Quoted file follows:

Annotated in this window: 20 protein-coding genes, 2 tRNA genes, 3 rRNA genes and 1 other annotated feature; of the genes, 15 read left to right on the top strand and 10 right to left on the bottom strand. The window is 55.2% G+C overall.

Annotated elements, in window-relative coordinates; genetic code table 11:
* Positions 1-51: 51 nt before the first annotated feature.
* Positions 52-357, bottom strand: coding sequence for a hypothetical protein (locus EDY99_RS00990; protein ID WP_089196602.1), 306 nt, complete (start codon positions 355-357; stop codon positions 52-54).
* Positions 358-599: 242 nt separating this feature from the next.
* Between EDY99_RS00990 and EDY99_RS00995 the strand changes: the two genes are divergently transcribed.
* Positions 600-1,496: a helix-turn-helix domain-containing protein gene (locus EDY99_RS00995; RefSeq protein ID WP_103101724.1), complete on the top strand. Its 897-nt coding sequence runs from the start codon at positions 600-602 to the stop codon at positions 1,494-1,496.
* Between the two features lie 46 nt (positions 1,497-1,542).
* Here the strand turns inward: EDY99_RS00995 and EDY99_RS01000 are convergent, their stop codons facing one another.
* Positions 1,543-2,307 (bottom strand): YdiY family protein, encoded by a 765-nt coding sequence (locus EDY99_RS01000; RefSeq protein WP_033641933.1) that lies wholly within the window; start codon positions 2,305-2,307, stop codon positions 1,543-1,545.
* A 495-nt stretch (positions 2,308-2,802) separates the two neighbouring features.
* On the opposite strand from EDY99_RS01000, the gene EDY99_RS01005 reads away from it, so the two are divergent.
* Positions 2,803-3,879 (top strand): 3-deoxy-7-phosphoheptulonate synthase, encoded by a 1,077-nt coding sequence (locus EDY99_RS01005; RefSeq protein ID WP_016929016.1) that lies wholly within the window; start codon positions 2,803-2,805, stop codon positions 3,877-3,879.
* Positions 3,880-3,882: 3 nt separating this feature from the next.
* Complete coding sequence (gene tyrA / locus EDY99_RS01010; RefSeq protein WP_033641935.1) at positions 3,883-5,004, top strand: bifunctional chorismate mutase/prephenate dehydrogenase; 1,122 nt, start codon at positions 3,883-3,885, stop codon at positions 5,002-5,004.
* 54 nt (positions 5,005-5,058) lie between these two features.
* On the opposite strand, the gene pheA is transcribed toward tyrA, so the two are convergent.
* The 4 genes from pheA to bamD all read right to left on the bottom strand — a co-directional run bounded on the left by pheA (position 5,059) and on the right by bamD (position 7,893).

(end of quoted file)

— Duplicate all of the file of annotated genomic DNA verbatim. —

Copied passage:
Annotated in this window: 20 protein-coding genes, 2 tRNA genes, 3 rRNA genes and 1 other annotated feature; of the genes, 15 read left to right on the top strand and 10 right to left on the bottom strand. The window is 55.2% G+C overall.

Annotated elements, in window-relative coordinates; genetic code table 11:
* Positions 1-51: 51 nt before the first annotated feature.
* Positions 52-357, bottom strand: coding sequence for a hypothetical protein (locus EDY99_RS00990; protein ID WP_089196602.1), 306 nt, complete (start codon positions 355-357; stop codon positions 52-54).
* Positions 358-599: 242 nt separating this feature from the next.
* Between EDY99_RS00990 and EDY99_RS00995 the strand changes: the two genes are divergently transcribed.
* Positions 600-1,496: a helix-turn-helix domain-containing protein gene (locus EDY99_RS00995; RefSeq protein ID WP_103101724.1), complete on the top strand. Its 897-nt coding sequence runs from the start codon at positions 600-602 to the stop codon at positions 1,494-1,496.
* Between the two features lie 46 nt (positions 1,497-1,542).
* Here the strand turns inward: EDY99_RS00995 and EDY99_RS01000 are convergent, their stop codons facing one another.
* Positions 1,543-2,307 (bottom strand): YdiY family protein, encoded by a 765-nt coding sequence (locus EDY99_RS01000; RefSeq protein WP_033641933.1) that lies wholly within the window; start codon positions 2,305-2,307, stop codon positions 1,543-1,545.
* A 495-nt stretch (positions 2,308-2,802) separates the two neighbouring features.
* On the opposite strand from EDY99_RS01000, the gene EDY99_RS01005 reads away from it, so the two are divergent.
* Positions 2,803-3,879 (top strand): 3-deoxy-7-phosphoheptulonate synthase, encoded by a 1,077-nt coding sequence (locus EDY99_RS01005; RefSeq protein ID WP_016929016.1) that lies wholly within the window; start codon positions 2,803-2,805, stop codon positions 3,877-3,879.
* Positions 3,880-3,882: 3 nt separating this feature from the next.
* Complete coding sequence (gene tyrA / locus EDY99_RS01010; RefSeq protein WP_033641935.1) at positions 3,883-5,004, top strand: bifunctional chorismate mutase/prephenate dehydrogenase; 1,122 nt, start codon at positions 3,883-3,885, stop codon at positions 5,002-5,004.
* 54 nt (positions 5,005-5,058) lie between these two features.
* On the opposite strand, the gene pheA is transcribed toward tyrA, so the two are convergent.
* The 4 genes from pheA to bamD all read right to left on the bottom strand — a co-directional run bounded on the left by pheA (position 5,059) and on the right by bamD (position 7,893).